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Young Woman Star at Rough Rider Convention
The Daily Northwestern, 21 Jul 1900

A cowgirl of fourteen was in many respects the greatest attraction at the Roosevelt "Rough Rider" reunion at Oklahoma. Her name is Lucille Mulhall. At the exposition of frontier life that formed part of the festival she gave an exhibition of her prowess.

Little Miss Mulhall, who weighs only ninety pounds, can break a bronco, lasso and brand a steer and shoot a coyote at 500 yards. She can also play Chopin, quote Browning, construe "Virgil" and make mayannaise dressing. She is a little ashed of these latter accomplishments, which are a concession to the civilized prejudices of her mother.

Mrs. Mulhall has two famous daughters, and although she is intensely proud of them, she shrinks from the attention they attract. Miss Agnes Mulhall's adventures suggested to Hoyt the plot of "A Texas Steer," and her own figure may be recognized in the heroine of the play.

Her little sister won renown by killing a lobo wolf, and last fall took premiums for lassooing wild steers against competitors from every part of the cowboy country from Canada to Mexico. At the rough riders' reunion Miss Lucille matched her skill and courage against the world of cow-punchers and she covered herself with glory. She has spent one term at a convent in St. Louis, but she was homesick for the plains and glad to mount a fiery cow with a lariat coiled at the pommel. And the cowboys welcomed her as if she had been one of themselves. Mrs. Mulhall smiled even as she sighed. All the territory was talking about the approaching rough riders' reunion. Delegations came to invite Lucille to give an exhibition of her frontier accomplishments and enter the competitions. Mrs. Mulhall consented to her daughter's appearance for this occasion only. Lucille, overjoyed, went into training and was delighted to find that her term in the scholarly shades of the convent had not lessened her skill with lariat and rifle.

In the fall she will return to the convent, and in the course of time, if her mother's hopes be fulfilled, she will be too dignified a young lady to engage in any more boisterous diversions than a cotillon. But she will never forget the proud moment when, flushed with victory, she was presented to Governor Roosevelt, who bowed to her ceremoniously and told her that not a rough rider in his famous troop could have done better than she. The Mulhall ranch is on Beaver creek, fifty miles from Oklahoma City. Its owners are a southern family, and have imported with them into the solitudes most of the refinements of civilization. In the drawing room of the homestead is a baby grand piano, on which the mother and daughters play classical music. They are environed with books and periodicals, and their conversation shows that exile on the prarie does not prevent them from taking a lively interest in the thought and culture of the day. Mr. Zack Mulhall, the father of the family, is the general live stock agent of the St. Louis & San Francisco railroad, but the ranch is his own and little Lucille is his mainstay in its management. In earlier years it was her privilege to claim every yearly calf that she had without assistance roped and branded with her initials, "L. M." This system worked very well for a time, but Lucille's ambition increased with her skill and her private herd kept pace with both. The climax came when, during a short absence of her father, she roped and branded twenty of the finest and wildest steers on the ranch. Wishing to avoid bankruptcy, Mr. Mulhall made haste to repeal the law. Her wolf adventure was one of the most exciting in her career. The lobo wolf is the largest known in Oklahoma. Ernest Seton-Thompson, the hunter and author, has immortalized its ferocity and wisdom. Miss Lucille's antagonist was an unusually fine specimen of the breed. He probably weighed more than she did. For weeks he had been devouring her father's young calves and escaping under cover of night. Miss Lucille organized an expedition of one and took her Winchester along. She found the wolf and shot him through the heart before he had time to spring upon her. His pelt is the hearth-rug in her mamma's drawing room.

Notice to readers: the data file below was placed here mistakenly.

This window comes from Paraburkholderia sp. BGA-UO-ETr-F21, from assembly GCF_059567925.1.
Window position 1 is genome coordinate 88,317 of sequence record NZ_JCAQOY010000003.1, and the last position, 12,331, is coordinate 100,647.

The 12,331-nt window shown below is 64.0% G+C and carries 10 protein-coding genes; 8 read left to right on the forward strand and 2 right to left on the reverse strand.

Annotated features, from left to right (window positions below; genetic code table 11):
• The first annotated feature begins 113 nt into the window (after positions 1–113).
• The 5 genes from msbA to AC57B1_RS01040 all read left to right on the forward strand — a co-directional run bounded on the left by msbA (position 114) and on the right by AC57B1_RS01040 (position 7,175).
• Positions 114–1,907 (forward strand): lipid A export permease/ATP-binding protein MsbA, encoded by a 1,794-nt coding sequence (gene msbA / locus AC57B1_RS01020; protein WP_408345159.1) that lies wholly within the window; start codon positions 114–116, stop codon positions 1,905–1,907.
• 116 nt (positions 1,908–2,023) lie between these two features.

New York World.

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